Posted March 5, 2007 7:15 am by with 8 comments

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Last week, Rand Fishkin accurately identified several reasons why Fortune 500s and other large corporations can’t blog. While I found myself vehemently agreeing with everything he said, I got to the end and wanted to hear the other side of the story. (It’s a character flaw.) I thought I’d give it a shot.

If you’re a big enough brand, people are already interested in you

They’re probably talking about you. They may even be interested in what you have to say. You have a built in audience. There are about 50 million bloggers who would kill to have that.

You’re doing newsworthy things all the time
In the comments of the SEOmoz post, some commenters remarked that you should write about the industry, rather than the product. As a major corporation, you’re making an impact on the industry all the time. Not everything warrants a press release, but there should be lots of things going on to talk about (even if it’s not “promoting” your company and products).

You already have at least one person on staff or retainer to manage your media attentions and customer communications, whether that’s in PR, website copy or even e-mails to clients. In fact, blogging can integrate well with things your content providers are already doing: announcing new products (but not by cut-and-pasting your press release), answering questions (but not by cut-and-pasting your FAQ page), and helping customers.

Everyone needs somewhere to toot your own horn
Handled a customer complaint especially deftly? Gave back to the community? While a blog shouldn’t solely be a vehicle for self-promotion, where else can you find an audience of passionate users who actually want to hear good things about you? Perhaps even better than writing about the good things you do yourself, you can find news stories casting your company in a positive light and link to them, providing additional insight or first person accounts.

It makes you human
This is possibly the most important reason of all because this is one of the biggest advantages of blogging to large corporations. Face it, you’re faceless. If you can pull off blogging, you add the human touch that will set you apart from your competition and all the other large corporations out there. Realize that this does mean that you’ll have to sound like a real person in your blog instead of like a press release—but you can do that.

Can you think of any other advantages that large corporations have in blogging?

  • It can also add a few pages in the SERPs that will lead to your site. Chances are that once people open your blog, they will click through to your main site.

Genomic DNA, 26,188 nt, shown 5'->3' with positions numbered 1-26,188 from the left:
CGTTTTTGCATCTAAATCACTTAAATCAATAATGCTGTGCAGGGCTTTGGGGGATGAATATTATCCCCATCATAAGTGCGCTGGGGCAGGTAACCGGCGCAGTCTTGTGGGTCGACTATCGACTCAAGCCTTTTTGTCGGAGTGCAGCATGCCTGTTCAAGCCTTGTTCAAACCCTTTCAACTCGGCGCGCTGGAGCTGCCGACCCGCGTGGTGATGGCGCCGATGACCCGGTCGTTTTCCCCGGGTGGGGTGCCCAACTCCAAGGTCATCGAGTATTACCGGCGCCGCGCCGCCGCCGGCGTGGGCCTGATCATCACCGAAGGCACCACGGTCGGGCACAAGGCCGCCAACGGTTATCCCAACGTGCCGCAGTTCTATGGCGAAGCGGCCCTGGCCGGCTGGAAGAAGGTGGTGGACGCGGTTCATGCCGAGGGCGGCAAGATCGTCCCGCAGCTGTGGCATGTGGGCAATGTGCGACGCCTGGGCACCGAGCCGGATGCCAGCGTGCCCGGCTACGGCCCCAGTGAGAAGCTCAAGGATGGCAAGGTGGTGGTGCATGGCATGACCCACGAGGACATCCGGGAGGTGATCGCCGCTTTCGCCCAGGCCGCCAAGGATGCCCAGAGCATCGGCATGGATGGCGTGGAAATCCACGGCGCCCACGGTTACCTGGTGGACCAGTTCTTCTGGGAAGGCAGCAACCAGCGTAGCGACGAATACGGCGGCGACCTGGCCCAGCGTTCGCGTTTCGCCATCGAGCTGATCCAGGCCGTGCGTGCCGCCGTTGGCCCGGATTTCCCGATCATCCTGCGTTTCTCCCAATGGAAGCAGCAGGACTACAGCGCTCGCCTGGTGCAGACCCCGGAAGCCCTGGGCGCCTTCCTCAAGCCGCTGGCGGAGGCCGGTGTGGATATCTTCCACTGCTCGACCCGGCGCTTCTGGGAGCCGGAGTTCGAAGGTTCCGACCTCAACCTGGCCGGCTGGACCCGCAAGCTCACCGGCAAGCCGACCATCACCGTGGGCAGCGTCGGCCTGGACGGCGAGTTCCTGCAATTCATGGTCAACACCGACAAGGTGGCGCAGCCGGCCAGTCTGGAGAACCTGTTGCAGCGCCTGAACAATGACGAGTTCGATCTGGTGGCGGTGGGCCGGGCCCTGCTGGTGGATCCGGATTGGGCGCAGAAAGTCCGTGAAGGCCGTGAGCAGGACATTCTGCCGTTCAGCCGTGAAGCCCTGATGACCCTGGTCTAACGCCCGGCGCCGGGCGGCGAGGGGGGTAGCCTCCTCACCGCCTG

• Well I have to disagree with Rand’s original post, and I’d rather put it here due to the rigmarole he puts you through just to comment… I find Rand’s stuff to be a lot more baiting and “playful” in a sense, while Marketing Pilgrim is more direct in it’s approach to offering information, and does it’s play within affecting change within the industry.

    A blog IS a vehicle for total self expression and promotion… and while it shouldn’t be “buy my product, buy my service” it should demonstrate expertise in your field and provide free educational tools if you are writing a blog on behalf of your business. I thought corporate folks are smart enough to do that, and who cares if they aren’t writing with “emotion”. His points about the political nature of blogs and how it will get watered down due to corp politics is so true, but you need to have someone write that is like the corporate rebel… who doesn’t care… and there are always a few within even big companies.

  • I like how some bigger companies have employess that are allowed to speak their minds about their companies products and position in the market. Much like Matt Cutts. Yes he works for Google, yes he is a valued employess but what he writes about on his blog are his own feelings and not Googles. To me, it gives Google more personality rather than a faceless multi-million dollar company.

    Larger companies have so many restrictions on what employees are and are not allowed to say. If they allowed people to discuss their opinion’s openly they could create a more positive impression of the company.

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  • How about feedback? If you’re an exec at a Fortune 500, how often do you hear from real, actual customers? Or non-customers who have some other interest in your business…or who are on the verge of becoming customers?

    A blog with comments is much easier to manage than a free-for-all user forum–it seems like a very practical way for a large company to get some qualitative understanding of their audience outside of structured focus groups and surveys.

  • Jordan McCollum

    @Amy—you make a great point. I’ll have a follow up tomorrow that covers that!

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